Archives of Pharmacal Research

, 28:784

Protective effects of EGCG on UVB-induced damage in living skin equivalents

Authors

  • So-Young Kim
    • Department of DermatologySeoul National University College of Medicine
  • Dong-Seok Kim
    • Department of DermatologySeoul National University College of Medicine
    • Research Division for Human Life SciencesSeoul National University
  • Sun-Bang Kwon
    • Welskin Co. Ltd.
  • Eun-Sang Park
    • Department of DermatologySeoul National University College of Medicine
  • Chang-Hun Huh
    • Department of DermatologySeoul National University College of Medicine
  • Sang-Woong Youn
    • Department of DermatologySeoul National University College of Medicine
  • Suk-Wha Kim
    • Department of Plastic and Reconstructive SurgerySeoul National University College of Medicine
    • Department of DermatologySeoul National University College of Medicine
Articles Drug Design

DOI: 10.1007/BF02977343

Cite this article as:
Kim, S., Kim, D., Kwon, S. et al. Arch Pharm Res (2005) 28: 784. doi:10.1007/BF02977343

Abstract

In this study, we evaluate the effects of (−)-epigallocatechin-3-gallate (EGCG) on ultraviolet B (UVB)-irradiated living skin equivalents (LSEs). Histologically, UVB irradiation induced thinning of the LSE epidermis, whereas EGCG treatment led to thickening of the epidermis. Moreover, EGCG treatment protected LSEs against damage and breakdown caused by UVB exposure. Immunohistochemically, UVB-exposed LSEs expressed p53, Fas, and 8-hydroxy-deoxyguanosine (8-OHdG), all of which are associated with apoptosis. However, EGCG treatment reduced the levels of UVB-induced apoptotic markers in the LSEs. In order to determine the signaling pathways induced by UVB, Western blot analysis was performed for both c-Jun NH2-terminal kinase (JNK) and p38 mitogen-activated protein kinase (MAPK), which are associated with UVB-induced oxidative stress. UVB activated JNK in the epidermis and dermis of the LSEs, and EGCG treatment reduced the UVB-induced phosphorylation of JNK. In addition, p38 MAPK was also found to have increased in the UVB-exposed LSEs. Also, EGCG reduced levels of the phosphorylation of UVB-induced p38 MAPK. In conclusion, pretreatment with EGCG protects against UVB irradiationvia the suppression of JNK and p38 MAPK activation. Our results suggest that EGCG may be useful in the prevention of UVB-induced human skin damage, and LSEs may constitute a potential substitute for animal and human studies.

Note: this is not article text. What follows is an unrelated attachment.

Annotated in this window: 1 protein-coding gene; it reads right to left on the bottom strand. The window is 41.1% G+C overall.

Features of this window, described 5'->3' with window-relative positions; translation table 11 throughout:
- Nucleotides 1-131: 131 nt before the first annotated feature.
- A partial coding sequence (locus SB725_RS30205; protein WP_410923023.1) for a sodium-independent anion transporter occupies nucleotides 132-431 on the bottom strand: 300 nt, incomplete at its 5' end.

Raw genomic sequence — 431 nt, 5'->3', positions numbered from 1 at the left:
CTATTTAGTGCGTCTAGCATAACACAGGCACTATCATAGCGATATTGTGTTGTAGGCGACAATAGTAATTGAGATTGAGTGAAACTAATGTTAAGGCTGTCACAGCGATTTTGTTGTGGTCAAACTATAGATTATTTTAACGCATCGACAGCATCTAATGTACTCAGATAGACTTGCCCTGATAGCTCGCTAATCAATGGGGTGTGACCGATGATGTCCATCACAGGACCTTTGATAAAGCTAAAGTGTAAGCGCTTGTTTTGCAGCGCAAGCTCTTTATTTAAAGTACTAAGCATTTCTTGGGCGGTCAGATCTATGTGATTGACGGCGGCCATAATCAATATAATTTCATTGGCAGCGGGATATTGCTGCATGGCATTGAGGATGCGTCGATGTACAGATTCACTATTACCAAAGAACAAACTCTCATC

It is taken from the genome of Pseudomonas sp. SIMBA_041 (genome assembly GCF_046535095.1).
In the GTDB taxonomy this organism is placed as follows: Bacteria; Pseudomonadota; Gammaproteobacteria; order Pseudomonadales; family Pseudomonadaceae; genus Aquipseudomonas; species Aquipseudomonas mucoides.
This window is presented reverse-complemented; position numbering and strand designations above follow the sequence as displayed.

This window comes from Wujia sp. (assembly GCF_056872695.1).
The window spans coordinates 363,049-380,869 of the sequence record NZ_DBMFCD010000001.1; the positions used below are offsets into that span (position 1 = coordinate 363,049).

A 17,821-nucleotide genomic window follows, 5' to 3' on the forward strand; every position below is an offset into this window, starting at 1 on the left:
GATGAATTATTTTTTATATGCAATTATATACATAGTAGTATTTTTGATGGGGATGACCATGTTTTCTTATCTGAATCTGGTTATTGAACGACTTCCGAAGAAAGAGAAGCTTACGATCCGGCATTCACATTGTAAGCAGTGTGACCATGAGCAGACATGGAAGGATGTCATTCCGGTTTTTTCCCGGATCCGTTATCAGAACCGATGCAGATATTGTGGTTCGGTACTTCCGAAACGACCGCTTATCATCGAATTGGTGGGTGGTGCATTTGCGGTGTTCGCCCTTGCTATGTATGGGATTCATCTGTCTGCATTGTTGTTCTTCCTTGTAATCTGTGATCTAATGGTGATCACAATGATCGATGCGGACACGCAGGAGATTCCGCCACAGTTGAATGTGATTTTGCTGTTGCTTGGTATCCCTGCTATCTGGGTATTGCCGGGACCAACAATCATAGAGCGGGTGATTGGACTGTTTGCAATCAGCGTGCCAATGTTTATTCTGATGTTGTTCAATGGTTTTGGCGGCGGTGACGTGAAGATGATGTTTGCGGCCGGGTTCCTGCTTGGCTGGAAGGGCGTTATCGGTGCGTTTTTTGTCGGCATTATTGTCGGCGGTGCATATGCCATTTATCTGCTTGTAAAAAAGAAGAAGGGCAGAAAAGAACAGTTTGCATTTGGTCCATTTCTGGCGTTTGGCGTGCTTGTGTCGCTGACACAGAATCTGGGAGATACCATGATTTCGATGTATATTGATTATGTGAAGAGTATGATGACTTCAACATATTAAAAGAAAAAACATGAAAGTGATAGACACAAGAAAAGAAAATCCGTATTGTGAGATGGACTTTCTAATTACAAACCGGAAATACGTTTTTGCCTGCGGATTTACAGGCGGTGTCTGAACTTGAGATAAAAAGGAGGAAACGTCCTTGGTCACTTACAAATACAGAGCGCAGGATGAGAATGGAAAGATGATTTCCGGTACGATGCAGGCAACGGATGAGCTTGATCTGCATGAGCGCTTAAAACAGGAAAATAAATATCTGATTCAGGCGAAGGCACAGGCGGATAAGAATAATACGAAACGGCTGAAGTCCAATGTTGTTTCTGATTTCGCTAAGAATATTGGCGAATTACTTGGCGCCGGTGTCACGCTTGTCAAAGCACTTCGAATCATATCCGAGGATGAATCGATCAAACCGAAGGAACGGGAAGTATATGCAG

Key words

EGCGUVBLiving skin equivalentsApoptosisMAPK
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Copyright information

© The Pharmaceutical Society of Korea 2005